Well, I just had to write and send this email:
Dear Mr. Zenner,My name is Leann. I am 28 years old, live in Atlanta, GA and I was born with cystic fibrosis, a chronic pulmonary condition. Several times per year, I require IV antibiotics to combat lung infections. On average, each course of treatment takes 4 weeks.As I’m sure you are aware, hospitals are germ factories and quite hazardous to anyone with a compromised immune system. To avoid complication, I complete about 95% of my treatments from home. I have a port-a-cath IV which I can access myself, so administering IV treatments are very easy. Once per week, a Coram nurse comes to my home to check my vitals and draw bloodwork. The first time I required the at-home nursing services I was quite nervous, but have experienced nothing but incredibly thorough and attentive care.This is where my positive experiences with Coram Specialty Infusion Services end.I have been a patient my whole life. I’ve lost track of the number of hospitalizations I’ve had, how many IVs have been placed in my arms, how many antibiotics I’ve taken. I always joke that I’m a professional patient, and in some ways it’s quite true. Managing a chronic illness is a full-time job (that I work on top of my actual job).Being so familiar with the world of healthcare has given me a fairly unique perspective. I’m highly attuned to what my body tells me I need or don’t need, and I have learned that I am, without a doubt, the best advocate when it comes to my care. For this reason, I am writing to you. I highly doubt that my experiences with Coram are singular events, and I want to bring them to your attention as a voice for all patients Coram serves – especially the ones who might not be able to advocate for themselves.Nearly every single time a shipment of new medications and/or supplies is coordinated, something is incorrect or incomplete. Sometimes it’s my shipping address, sometimes it’s my phone number, sometimes it’s the quantity of the items required. Sometimes it’s the day or very, very late evening of the delivery. Sometimes it’s the complete lack of delivery. Nearly every single time, something goes wrong.My experience this week is just one of many examples I could provide: As I write, I am in my fourth week of IV antibiotic treatment. I was admitted to the hospital on Wednesday, March 26 and discharged on Tuesday, April 2. Before I left the hospital, the Coram field representative stopped by my room to confirm my contact information so that she could make arrangements for my treatments. I went home that afternoon fully expecting to receive a courier delivery later that evening, as that is what has happened during past hospitalizations and discharges. Around 8:30pm, I realized that I hadn’t heard from the courier service yet, so I called Coram to inquire about the status. It took about half an hour for someone to tell me the orders they received said I wasn’t to start IV treatment until the following day, Wednesday April 3. Because of this error, I missed two full doses of medication. On Mondays, my account representative calls me to set up the next shipment of medications, always to be delivered on Tuesdays. Yesterday was no exception. It was confirmed that the medications would be shipped yesterday with UPS and delivered today, Tuesday, April 22. At 6:30 this evening, I still had not received the package, so I called my Coram branch to find out what happened. I was told that the box left their facilities around 5:30pm, and would arrive sometime before 7pm tomorrow. I infused my last dose of antibiotics this afternoon. I will be missing at least the next two IV treatments because of this error. Coram has a very serious, dare I say critical, issue with logistics. I don’t know how it happens, I don’t know where the communication falls apart. It is beyond my comprehension and a near constant source of frustration. The sad part is that I have come to expect these types of mistakes every time I require Coram’s services. Again, I have a hard time believing that I am the only person who has experienced such a frequent number of logistical mistakes from your organization. As my own advocate, I am always able to resolve any issue, even if the outcome is not exactly what is required or even desired. I am writing you now in an attempt to bring this serious problem to your attention with the hopes that you can take my example and use it to launch an organization-wide effort to make improvements. Doctors don’t prescribe medications willy-nilly. Treatment plans are created with the explicit intention to be as effective as possible. When patients can’t get their medications delivered in a timely manner, their healthcare is compromised. That is never ok. I have the highest hopes that this email sparks a conversation about change. Thank you very much for your time and I appreciate anything you can do to make improvements to the system.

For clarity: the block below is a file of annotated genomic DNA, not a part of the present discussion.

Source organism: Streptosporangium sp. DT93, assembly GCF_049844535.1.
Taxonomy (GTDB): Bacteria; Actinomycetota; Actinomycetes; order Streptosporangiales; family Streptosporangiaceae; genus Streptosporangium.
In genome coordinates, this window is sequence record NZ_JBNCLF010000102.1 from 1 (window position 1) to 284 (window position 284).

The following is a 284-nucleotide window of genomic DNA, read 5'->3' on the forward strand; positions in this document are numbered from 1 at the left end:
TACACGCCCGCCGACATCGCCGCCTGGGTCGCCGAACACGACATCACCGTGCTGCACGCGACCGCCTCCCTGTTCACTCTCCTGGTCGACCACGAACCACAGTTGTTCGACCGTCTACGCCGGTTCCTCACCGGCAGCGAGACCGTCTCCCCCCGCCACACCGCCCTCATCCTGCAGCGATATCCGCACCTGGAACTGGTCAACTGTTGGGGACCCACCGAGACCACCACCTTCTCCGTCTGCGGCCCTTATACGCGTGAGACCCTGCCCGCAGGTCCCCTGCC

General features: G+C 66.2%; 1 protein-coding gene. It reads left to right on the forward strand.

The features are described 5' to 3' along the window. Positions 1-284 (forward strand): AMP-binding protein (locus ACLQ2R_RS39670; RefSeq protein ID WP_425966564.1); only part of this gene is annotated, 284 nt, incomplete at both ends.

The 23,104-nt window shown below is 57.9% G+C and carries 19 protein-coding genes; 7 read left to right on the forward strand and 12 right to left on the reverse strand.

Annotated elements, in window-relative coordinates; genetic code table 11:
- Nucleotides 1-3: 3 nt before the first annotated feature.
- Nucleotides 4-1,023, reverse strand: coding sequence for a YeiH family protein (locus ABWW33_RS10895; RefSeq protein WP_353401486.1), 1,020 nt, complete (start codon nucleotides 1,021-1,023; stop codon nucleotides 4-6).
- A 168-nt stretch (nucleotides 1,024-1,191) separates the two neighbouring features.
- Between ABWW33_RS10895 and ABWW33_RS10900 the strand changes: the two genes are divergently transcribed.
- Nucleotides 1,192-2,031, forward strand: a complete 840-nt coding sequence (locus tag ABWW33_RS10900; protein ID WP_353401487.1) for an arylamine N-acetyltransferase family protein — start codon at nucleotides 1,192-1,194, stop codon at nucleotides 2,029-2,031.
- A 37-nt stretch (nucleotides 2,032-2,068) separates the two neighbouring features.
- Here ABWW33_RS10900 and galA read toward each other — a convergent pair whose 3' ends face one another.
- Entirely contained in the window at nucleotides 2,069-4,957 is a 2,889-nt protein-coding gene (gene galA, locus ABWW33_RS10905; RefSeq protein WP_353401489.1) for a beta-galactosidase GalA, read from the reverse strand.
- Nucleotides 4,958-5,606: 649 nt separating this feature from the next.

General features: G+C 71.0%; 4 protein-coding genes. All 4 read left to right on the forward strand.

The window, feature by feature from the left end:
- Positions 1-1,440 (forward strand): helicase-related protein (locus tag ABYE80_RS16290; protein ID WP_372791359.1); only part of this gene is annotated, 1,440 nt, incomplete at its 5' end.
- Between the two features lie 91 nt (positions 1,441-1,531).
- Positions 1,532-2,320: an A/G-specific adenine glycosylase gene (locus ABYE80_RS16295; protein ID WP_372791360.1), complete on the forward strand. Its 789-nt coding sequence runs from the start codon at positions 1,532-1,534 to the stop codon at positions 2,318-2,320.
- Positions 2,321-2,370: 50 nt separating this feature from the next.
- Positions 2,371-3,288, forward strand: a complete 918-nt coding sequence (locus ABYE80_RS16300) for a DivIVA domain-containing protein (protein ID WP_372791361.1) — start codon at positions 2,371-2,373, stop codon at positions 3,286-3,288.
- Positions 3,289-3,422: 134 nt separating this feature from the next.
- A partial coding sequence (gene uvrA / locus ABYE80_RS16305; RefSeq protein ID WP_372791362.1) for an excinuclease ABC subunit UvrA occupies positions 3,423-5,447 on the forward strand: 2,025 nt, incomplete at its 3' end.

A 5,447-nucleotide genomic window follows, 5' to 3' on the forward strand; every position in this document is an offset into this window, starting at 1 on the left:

Mr. Zenner is the Vice President of Customer Service at Coram Specialty Infusion Services. Like every experience I’ve had with Coram, I am hopeful that this will result in a positive outcome. Perhaps this will be the one time I’m pleasantly surprised.
In other news, I have my first CF follow-up appointment on Friday. Keep your fingers crossed super tight that my health will have improved enough to stop the IV treatments! (Please and thank you.)
As I’m missing two rounds of IV treatments tonight and tomorrow morning, I’m enforcing my own treatment plan: